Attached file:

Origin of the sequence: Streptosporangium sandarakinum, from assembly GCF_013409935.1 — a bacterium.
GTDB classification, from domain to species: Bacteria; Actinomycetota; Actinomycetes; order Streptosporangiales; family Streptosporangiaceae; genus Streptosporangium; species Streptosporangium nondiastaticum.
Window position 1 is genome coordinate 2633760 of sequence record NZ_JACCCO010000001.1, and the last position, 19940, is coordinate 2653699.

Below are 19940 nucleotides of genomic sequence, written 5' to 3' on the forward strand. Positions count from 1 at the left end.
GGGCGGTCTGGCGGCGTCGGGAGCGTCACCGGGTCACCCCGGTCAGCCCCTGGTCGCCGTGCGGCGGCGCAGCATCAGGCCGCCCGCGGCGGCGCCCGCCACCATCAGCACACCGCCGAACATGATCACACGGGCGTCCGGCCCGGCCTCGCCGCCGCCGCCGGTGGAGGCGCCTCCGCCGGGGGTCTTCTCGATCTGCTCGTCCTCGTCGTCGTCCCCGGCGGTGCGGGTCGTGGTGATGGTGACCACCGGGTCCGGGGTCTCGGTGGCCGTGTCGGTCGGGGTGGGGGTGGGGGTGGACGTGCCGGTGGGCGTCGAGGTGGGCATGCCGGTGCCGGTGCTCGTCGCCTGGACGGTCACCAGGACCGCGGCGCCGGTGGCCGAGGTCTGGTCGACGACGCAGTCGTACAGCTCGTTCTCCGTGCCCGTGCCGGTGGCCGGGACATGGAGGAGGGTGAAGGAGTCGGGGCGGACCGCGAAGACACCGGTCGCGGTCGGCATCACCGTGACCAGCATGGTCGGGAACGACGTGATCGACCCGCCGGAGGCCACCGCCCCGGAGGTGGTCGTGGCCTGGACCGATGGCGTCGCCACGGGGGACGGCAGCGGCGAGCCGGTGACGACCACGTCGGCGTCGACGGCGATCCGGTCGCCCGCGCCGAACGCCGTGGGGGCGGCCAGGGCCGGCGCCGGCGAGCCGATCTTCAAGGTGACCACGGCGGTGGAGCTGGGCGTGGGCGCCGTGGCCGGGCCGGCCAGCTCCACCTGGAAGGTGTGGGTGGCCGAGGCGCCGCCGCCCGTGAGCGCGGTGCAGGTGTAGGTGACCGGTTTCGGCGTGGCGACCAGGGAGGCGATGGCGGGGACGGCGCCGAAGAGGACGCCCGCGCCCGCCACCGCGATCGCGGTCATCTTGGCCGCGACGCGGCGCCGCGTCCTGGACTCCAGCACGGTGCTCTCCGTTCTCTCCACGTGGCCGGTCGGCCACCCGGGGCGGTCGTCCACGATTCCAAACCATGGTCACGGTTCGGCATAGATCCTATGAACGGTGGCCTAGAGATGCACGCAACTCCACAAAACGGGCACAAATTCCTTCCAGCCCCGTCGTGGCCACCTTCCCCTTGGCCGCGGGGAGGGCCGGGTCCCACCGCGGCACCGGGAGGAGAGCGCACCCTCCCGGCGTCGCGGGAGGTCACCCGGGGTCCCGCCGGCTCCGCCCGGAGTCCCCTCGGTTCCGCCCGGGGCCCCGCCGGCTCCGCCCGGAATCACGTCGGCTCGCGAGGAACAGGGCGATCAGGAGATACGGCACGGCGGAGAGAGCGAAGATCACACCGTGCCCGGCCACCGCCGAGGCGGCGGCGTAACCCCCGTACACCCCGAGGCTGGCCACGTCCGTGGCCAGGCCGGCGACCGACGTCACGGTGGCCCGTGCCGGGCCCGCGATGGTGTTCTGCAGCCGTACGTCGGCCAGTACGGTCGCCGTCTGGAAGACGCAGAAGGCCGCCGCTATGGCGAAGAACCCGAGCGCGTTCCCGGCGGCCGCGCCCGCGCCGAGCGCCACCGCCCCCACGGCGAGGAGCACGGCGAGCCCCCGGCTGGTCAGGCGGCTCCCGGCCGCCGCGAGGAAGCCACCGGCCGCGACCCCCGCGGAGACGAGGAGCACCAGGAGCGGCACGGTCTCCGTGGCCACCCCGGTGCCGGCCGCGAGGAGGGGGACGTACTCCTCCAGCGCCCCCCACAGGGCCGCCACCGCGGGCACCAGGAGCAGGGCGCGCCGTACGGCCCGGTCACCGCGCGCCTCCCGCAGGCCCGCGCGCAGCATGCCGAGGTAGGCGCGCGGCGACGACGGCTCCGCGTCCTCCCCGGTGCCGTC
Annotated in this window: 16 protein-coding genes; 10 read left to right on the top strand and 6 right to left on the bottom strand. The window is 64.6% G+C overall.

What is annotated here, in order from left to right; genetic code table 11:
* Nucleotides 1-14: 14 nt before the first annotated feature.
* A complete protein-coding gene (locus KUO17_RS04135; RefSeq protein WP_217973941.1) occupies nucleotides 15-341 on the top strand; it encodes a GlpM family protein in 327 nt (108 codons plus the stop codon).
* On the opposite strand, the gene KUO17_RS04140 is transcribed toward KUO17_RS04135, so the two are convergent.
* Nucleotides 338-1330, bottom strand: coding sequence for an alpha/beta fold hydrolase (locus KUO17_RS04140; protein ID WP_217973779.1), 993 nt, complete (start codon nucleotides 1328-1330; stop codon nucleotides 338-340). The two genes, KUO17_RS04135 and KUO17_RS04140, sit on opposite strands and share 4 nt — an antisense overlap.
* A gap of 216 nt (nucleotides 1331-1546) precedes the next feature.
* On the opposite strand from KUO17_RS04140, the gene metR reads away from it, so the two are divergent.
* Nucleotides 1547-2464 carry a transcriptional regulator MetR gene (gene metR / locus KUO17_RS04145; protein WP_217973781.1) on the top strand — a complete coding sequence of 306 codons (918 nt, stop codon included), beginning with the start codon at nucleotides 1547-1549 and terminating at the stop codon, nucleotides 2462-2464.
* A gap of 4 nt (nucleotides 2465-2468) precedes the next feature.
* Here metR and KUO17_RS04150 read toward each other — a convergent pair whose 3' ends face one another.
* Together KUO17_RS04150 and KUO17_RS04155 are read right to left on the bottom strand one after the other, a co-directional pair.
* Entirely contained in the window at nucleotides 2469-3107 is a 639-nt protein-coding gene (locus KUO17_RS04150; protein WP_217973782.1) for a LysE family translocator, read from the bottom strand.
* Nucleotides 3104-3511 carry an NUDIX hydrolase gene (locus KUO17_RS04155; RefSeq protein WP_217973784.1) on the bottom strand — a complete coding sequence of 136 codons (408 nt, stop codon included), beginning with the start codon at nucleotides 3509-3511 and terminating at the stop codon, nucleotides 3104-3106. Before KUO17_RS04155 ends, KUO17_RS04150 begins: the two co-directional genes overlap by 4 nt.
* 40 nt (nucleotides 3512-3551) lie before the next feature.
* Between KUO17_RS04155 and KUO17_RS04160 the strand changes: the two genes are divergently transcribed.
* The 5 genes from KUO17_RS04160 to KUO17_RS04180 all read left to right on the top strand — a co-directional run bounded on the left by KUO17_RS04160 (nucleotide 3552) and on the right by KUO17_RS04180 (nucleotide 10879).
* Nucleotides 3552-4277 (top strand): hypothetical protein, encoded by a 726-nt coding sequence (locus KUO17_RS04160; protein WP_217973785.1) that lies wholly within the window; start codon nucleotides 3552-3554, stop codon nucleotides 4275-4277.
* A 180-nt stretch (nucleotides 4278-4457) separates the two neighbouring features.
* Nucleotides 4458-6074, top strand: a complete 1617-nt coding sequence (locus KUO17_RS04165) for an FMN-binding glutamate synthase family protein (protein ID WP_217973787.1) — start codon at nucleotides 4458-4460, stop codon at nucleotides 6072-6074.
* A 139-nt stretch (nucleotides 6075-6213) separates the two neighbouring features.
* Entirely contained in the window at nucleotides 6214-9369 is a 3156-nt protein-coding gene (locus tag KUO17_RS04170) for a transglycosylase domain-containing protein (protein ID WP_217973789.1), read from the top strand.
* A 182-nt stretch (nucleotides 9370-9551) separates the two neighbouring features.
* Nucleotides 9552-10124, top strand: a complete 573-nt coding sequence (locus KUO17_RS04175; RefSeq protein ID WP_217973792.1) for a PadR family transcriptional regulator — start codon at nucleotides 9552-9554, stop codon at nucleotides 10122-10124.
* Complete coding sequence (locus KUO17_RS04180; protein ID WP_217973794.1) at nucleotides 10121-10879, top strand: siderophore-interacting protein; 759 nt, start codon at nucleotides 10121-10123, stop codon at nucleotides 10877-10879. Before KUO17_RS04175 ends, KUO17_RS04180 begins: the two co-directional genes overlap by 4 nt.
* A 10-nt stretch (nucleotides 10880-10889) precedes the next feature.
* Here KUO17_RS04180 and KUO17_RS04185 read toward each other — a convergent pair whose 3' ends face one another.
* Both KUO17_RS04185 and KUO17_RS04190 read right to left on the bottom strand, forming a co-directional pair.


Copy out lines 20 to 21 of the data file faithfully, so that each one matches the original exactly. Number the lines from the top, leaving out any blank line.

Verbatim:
* 40 nt (nucleotides 3512-3551) lie before the next feature.
* Between KUO17_RS04155 and KUO17_RS04160 the strand changes: the two genes are divergently transcribed.